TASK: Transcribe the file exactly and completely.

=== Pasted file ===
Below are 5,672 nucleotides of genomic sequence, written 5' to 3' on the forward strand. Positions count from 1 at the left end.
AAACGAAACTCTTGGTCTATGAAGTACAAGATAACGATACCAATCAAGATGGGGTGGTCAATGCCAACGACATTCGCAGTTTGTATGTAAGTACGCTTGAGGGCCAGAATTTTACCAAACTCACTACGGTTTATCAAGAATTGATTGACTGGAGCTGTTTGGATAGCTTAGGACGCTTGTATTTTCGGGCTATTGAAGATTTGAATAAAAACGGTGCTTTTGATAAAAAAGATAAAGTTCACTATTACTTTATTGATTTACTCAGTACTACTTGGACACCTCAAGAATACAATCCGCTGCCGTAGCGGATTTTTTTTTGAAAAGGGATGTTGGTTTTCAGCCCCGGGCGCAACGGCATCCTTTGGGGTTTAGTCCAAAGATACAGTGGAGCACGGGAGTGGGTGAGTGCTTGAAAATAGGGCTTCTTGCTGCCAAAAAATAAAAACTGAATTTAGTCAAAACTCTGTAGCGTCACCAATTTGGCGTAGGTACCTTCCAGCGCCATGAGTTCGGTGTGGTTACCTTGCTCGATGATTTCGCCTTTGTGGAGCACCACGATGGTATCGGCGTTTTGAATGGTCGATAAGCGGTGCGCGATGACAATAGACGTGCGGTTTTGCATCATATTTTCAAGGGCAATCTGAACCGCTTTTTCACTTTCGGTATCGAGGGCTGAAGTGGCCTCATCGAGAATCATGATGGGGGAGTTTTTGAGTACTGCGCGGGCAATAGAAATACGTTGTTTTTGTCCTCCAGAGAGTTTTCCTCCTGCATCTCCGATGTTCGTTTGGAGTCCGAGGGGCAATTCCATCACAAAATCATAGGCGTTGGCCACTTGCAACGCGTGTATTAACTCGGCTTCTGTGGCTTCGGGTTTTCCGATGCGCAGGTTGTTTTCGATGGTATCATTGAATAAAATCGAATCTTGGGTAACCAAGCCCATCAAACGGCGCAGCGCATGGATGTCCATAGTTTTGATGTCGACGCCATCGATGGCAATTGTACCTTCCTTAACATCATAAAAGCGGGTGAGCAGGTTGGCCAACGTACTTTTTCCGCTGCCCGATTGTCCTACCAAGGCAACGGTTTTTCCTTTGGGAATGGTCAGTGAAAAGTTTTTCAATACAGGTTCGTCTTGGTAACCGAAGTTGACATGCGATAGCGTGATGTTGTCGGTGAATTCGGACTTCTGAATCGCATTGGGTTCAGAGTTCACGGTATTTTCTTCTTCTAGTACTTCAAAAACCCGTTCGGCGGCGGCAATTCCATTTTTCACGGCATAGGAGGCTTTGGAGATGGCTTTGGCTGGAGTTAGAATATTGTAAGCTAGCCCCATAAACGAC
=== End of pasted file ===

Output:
Below are 5,672 nucleotides of genomic sequence, written 5' to 3' on the forward strand. Positions count from 1 at the left end.
AAACGAAACTCTTGGTCTATGAAGTACAAGATAACGATACCAATCAAGATGGGGTGGTCAATGCCAACGACATTCGCAGTTTGTATGTAAGTACGCTTGAGGGCCAGAATTTTACCAAACTCACTACGGTTTATCAAGAATTGATTGACTGGAGCTGTTTGGATAGCTTAGGACGCTTGTATTTTCGGGCTATTGAAGATTTGAATAAAAACGGTGCTTTTGATAAAAAAGATAAAGTTCACTATTACTTTATTGATTTACTCAGTACTACTTGGACACCTCAAGAATACAATCCGCTGCCGTAGCGGATTTTTTTTTGAAAAGGGATGTTGGTTTTCAGCCCCGGGCGCAACGGCATCCTTTGGGGTTTAGTCCAAAGATACAGTGGAGCACGGGAGTGGGTGAGTGCTTGAAAATAGGGCTTCTTGCTGCCAAAAAATAAAAACTGAATTTAGTCAAAACTCTGTAGCGTCACCAATTTGGCGTAGGTACCTTCCAGCGCCATGAGTTCGGTGTGGTTACCTTGCTCGATGATTTCGCCTTTGTGGAGCACCACGATGGTATCGGCGTTTTGAATGGTCGATAAGCGGTGCGCGATGACAATAGACGTGCGGTTTTGCATCATATTTTCAAGGGCAATCTGAACCGCTTTTTCACTTTCGGTATCGAGGGCTGAAGTGGCCTCATCGAGAATCATGATGGGGGAGTTTTTGAGTACTGCGCGGGCAATAGAAATACGTTGTTTTTGTCCTCCAGAGAGTTTTCCTCCTGCATCTCCGATGTTCGTTTGGAGTCCGAGGGGCAATTCCATCACAAAATCATAGGCGTTGGCCACTTGCAACGCGTGTATTAACTCGGCTTCTGTGGCTTCGGGTTTTCCGATGCGCAGGTTGTTTTCGATGGTATCATTGAATAAAATCGAATCTTGGGTAACCAAGCCCATCAAACGGCGCAGCGCATGGATGTCCATAGTTTTGATGTCGACGCCATCGATGGCAATTGTACCTTCCTTAACATCATAAAAGCGGGTGAGCAGGTTGGCCAACGTACTTTTTCCGCTGCCCGATTGTCCTACCAAGGCAACGGTTTTTCCTTTGGGAATGGTCAGTGAAAAGTTTTTCAATACAGGTTCGTCTTGGTAACCGAAGTTGACATGCGATAGCGTGATGTTGTCGGTGAATTCGGACTTCTGAATCGCATTGGGTTCAGAGTTCACGGTATTTTCTTCTTCTAGTACTTCAAAAACCCGTTCGGCGGCGGCAATTCCATTTTTCACGGCATAGGAGGCTTTGGAGATGGCTTTGGCTGGAGTTAGAATATTGTAAGCTAGCCCCATAAACGAC